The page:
Changing K

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Melody Haratian 2J
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Changing K

Postby Melody Haratian 2J » Sun Jan 10, 2021 9:53 am

Why doesn’t the value of K change when you change the concentration of the reactants or products?
Why does only temperature change K?

Kyla Roche 2K
Posts: 99
Joined: Wed Sep 30, 2020 9:59 pm

Re: Changing K

Postby Kyla Roche 2K » Sun Jan 10, 2021 10:09 am

When you change the amount of product or reactants, according to Le Chatelier's Principle, the reactions will adjust to minimize the amount of change. Therefore, the excess will be used up whether it is a R to P, or a P to R reaction that is necessary.When the temperature is changed, it changes the K value. For endothermic reactions when you increase the heat it is in favor of the forward reaction thus P is created changing the K value. On the other hand, when you increase heat in an exothermic reaction, the formation of reactant is favored thus changing the K value.

Margia Adriano 2A
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Joined: Wed Sep 30, 2020 10:00 pm

Re: Changing K

Postby Margia Adriano 2A » Sun Jan 10, 2021 10:20 am

Hi! Remember that K is just a ratio of the concentration of products and reactants, so when you increase/decrease the concentrations of either one of them, although the system does have new concentrations now, it will eventually balance itself out to match the original ratio or the K value. For example, if I had a ratio of 1:2, but the concentrations were double so now the ratio is 2:4, in essence it's still the same thing. Hope this helps!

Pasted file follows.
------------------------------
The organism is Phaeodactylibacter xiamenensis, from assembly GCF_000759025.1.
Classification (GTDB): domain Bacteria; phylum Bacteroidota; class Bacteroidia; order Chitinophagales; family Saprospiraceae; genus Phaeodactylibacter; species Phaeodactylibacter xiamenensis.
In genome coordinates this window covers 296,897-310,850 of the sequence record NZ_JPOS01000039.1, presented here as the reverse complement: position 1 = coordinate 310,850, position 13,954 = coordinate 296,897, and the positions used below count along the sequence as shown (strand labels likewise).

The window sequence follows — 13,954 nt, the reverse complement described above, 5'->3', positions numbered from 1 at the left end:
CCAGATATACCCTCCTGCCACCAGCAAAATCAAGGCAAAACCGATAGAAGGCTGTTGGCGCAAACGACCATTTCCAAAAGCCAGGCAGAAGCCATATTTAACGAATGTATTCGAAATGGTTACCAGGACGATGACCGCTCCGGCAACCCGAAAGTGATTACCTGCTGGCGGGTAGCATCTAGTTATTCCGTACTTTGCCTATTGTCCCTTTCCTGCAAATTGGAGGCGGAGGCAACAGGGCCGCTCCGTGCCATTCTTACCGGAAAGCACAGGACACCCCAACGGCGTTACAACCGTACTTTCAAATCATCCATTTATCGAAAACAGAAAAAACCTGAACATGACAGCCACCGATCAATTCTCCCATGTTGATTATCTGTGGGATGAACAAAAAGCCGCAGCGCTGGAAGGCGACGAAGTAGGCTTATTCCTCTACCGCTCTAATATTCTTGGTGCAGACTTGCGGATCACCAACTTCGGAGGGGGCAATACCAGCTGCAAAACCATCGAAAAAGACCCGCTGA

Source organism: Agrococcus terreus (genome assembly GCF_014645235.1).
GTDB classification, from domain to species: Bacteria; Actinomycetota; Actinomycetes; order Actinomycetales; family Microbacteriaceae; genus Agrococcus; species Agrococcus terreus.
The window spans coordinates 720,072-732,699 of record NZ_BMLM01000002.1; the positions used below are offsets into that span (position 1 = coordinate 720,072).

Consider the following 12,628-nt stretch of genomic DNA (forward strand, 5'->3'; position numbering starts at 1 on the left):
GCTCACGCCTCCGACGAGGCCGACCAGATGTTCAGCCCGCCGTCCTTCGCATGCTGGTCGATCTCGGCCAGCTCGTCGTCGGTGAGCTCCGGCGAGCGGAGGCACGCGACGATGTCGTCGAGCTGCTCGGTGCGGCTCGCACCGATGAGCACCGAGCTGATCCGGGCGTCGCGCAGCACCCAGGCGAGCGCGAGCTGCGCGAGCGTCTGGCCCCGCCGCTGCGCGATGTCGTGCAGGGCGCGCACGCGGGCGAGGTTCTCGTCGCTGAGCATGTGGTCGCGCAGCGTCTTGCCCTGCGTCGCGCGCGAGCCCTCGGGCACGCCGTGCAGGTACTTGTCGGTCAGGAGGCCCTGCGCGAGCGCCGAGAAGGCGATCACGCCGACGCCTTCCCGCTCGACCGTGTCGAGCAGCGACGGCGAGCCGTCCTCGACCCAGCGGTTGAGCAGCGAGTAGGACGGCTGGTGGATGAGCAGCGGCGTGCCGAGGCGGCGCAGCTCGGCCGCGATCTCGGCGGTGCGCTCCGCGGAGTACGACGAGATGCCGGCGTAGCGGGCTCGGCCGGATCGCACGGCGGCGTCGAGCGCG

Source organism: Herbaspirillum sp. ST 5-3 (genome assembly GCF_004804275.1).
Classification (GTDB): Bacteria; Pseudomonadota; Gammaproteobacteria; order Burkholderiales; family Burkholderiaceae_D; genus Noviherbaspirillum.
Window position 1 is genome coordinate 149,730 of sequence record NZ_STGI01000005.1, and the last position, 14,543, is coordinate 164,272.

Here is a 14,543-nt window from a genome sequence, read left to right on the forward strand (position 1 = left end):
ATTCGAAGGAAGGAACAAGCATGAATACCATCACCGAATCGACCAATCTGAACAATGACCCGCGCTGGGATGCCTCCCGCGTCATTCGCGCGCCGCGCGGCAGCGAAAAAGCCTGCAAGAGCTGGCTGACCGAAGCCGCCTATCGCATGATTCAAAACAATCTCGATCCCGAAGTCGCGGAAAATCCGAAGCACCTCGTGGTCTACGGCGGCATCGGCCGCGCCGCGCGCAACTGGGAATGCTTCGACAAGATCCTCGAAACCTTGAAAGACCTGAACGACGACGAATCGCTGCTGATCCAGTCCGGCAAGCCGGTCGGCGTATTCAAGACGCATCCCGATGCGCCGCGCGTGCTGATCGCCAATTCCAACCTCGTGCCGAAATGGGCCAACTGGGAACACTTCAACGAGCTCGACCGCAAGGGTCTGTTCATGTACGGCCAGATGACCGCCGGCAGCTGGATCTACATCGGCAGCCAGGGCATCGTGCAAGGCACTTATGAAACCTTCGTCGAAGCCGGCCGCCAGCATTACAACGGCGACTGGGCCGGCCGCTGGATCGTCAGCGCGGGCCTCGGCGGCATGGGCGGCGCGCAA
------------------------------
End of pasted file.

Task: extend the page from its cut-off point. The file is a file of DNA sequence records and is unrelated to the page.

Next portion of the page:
Carolina Gomez 2G
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Joined: Wed Sep 30, 2020 9:32 pm

Re: Changing K

Postby Carolina Gomez 2G » Sun Jan 10, 2021 2:32 pm

K is the equilibrium constant represented by products/ reactants.
When you initially change the concentration of the reactants or products, the reaction will not be in equilibrium. After a while, the reaction will go back to equilibrium by forming more of the reactant or product based on what was changed. For example, if you add more reactant, after a while it will be used to form more products until it is back at equilibrium, meaning it has the same ratio of products/ reactants, which will result in the same value of K. Although the value of K is the same, the concentration of the reactants and products will not be the same as initially.

Temperature changes K because, for example, when you add heat in an endothermic reaction it favors product formation, meaning the concentration of products increases, which would change the ratio of products/ reactants.

Anya Holbrook 1E
Posts: 98
Joined: Wed Sep 30, 2020 9:38 pm

Re: Changing K

Postby Anya Holbrook 1E » Sun Jan 10, 2021 2:51 pm

K is the equilibrium constant for a chemical equation, and if you add more products or more reactants, the reaction will run in either the forward or reverse direction to bring the system back to equilibrium, and given that K is a ratio, its value will not change.


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